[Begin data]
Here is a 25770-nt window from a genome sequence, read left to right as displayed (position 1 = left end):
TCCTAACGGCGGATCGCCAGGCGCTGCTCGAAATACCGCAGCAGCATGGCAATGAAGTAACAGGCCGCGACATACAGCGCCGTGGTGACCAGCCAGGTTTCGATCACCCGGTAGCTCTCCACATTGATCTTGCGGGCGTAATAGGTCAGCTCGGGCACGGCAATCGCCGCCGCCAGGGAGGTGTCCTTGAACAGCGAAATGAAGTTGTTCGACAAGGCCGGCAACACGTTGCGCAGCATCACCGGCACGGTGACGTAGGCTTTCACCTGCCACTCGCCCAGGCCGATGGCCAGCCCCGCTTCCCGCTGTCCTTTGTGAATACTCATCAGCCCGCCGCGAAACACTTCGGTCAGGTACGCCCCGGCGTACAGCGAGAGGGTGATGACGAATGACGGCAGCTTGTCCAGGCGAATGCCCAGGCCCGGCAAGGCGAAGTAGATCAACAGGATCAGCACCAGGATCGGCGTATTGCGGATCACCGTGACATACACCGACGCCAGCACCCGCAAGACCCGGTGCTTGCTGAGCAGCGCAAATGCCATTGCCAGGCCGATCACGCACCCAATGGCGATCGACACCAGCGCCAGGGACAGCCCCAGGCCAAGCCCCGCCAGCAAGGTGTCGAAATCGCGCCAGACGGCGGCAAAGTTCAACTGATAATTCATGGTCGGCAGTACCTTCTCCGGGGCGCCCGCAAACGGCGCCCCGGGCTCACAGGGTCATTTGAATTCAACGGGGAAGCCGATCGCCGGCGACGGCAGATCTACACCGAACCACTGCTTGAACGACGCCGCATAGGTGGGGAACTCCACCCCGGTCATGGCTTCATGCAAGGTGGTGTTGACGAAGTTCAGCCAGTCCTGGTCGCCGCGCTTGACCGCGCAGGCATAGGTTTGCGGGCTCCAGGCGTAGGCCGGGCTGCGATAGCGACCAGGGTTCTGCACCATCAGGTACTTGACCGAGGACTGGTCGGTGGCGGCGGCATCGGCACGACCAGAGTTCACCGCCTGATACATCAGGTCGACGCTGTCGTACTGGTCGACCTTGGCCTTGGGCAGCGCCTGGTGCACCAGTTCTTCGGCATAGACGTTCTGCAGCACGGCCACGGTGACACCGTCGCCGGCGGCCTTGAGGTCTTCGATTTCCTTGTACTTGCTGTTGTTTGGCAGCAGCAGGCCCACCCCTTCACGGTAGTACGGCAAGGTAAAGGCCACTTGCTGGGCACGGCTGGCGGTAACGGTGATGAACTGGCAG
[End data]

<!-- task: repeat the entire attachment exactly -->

Here is a 25770-nt window from a genome sequence, read left to right as displayed (position 1 = left end):
TCCTAACGGCGGATCGCCAGGCGCTGCTCGAAATACCGCAGCAGCATGGCAATGAAGTAACAGGCCGCGACATACAGCGCCGTGGTGACCAGCCAGGTTTCGATCACCCGGTAGCTCTCCACATTGATCTTGCGGGCGTAATAGGTCAGCTCGGGCACGGCAATCGCCGCCGCCAGGGAGGTGTCCTTGAACAGCGAAATGAAGTTGTTCGACAAGGCCGGCAACACGTTGCGCAGCATCACCGGCACGGTGACGTAGGCTTTCACCTGCCACTCGCCCAGGCCGATGGCCAGCCCCGCTTCCCGCTGTCCTTTGTGAATACTCATCAGCCCGCCGCGAAACACTTCGGTCAGGTACGCCCCGGCGTACAGCGAGAGGGTGATGACGAATGACGGCAGCTTGTCCAGGCGAATGCCCAGGCCCGGCAAGGCGAAGTAGATCAACAGGATCAGCACCAGGATCGGCGTATTGCGGATCACCGTGACATACACCGACGCCAGCACCCGCAAGACCCGGTGCTTGCTGAGCAGCGCAAATGCCATTGCCAGGCCGATCACGCACCCAATGGCGATCGACACCAGCGCCAGGGACAGCCCCAGGCCAAGCCCCGCCAGCAAGGTGTCGAAATCGCGCCAGACGGCGGCAAAGTTCAACTGATAATTCATGGTCGGCAGTACCTTCTCCGGGGCGCCCGCAAACGGCGCCCCGGGCTCACAGGGTCATTTGAATTCAACGGGGAAGCCGATCGCCGGCGACGGCAGATCTACACCGAACCACTGCTTGAACGACGCCGCATAGGTGGGGAACTCCACCCCGGTCATGGCTTCATGCAAGGTGGTGTTGACGAAGTTCAGCCAGTCCTGGTCGCCGCGCTTGACCGCGCAGGCATAGGTTTGCGGGCTCCAGGCGTAGGCCGGGCTGCGATAGCGACCAGGGTTCTGCACCATCAGGTACTTGACCGAGGACTGGTCGGTGGCGGCGGCATCGGCACGACCAGAGTTCACCGCCTGATACATCAGGTCGACGCTGTCGTACTGGTCGACCTTGGCCTTGGGCAGCGCCTGGTGCACCAGTTCTTCGGCATAGACGTTCTGCAGCACGGCCACGGTGACACCGTCGCCGGCGGCCTTGAGGTCTTCGATTTCCTTGTACTTGCTGTTGTTTGGCAGCAGCAGGCCCACCCCTTCACGGTAGTACGGCAAGGTAAAGGCCACTTGCTGGGCACGGCTGGCGGTAACGGTGATGAACTGGCAG